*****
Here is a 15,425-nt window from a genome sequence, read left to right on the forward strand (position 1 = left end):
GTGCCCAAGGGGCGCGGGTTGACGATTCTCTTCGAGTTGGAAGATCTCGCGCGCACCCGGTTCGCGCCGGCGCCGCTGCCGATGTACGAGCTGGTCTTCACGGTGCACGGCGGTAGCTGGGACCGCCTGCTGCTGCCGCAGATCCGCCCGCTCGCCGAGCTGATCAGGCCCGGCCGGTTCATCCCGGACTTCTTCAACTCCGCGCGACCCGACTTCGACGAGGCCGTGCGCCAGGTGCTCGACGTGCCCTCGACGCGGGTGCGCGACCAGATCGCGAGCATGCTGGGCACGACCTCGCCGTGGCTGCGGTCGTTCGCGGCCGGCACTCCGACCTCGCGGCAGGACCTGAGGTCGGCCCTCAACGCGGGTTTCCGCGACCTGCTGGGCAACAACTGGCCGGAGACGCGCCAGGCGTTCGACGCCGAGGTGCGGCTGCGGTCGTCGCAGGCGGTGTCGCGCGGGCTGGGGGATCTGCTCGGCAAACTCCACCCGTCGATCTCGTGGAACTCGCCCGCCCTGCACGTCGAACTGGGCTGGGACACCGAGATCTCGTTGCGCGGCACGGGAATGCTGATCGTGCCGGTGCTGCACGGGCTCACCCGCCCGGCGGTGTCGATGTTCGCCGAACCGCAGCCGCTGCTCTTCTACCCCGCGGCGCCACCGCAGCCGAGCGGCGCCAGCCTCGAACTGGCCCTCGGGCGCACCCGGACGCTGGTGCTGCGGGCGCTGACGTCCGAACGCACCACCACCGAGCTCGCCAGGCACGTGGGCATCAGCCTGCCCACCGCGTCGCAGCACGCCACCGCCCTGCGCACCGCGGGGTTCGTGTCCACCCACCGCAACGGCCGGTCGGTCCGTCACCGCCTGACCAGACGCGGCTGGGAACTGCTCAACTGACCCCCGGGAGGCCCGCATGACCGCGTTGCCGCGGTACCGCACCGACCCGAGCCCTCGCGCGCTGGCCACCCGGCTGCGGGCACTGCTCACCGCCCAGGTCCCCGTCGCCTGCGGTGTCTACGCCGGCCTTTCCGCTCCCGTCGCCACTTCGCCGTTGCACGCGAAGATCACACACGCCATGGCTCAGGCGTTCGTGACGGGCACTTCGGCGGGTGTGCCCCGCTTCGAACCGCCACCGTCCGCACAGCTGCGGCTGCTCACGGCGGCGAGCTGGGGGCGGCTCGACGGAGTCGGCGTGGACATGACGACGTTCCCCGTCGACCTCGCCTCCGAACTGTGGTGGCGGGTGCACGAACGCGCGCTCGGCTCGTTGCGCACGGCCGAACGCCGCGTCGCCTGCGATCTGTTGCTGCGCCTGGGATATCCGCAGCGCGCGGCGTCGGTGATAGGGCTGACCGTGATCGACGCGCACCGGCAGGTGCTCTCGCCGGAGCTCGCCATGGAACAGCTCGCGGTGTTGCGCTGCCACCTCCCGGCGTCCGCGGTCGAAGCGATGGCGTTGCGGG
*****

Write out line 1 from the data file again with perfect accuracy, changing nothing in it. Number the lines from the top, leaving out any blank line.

Here is a 15,425-nt window from a genome sequence, read left to right on the forward strand (position 1 = left end):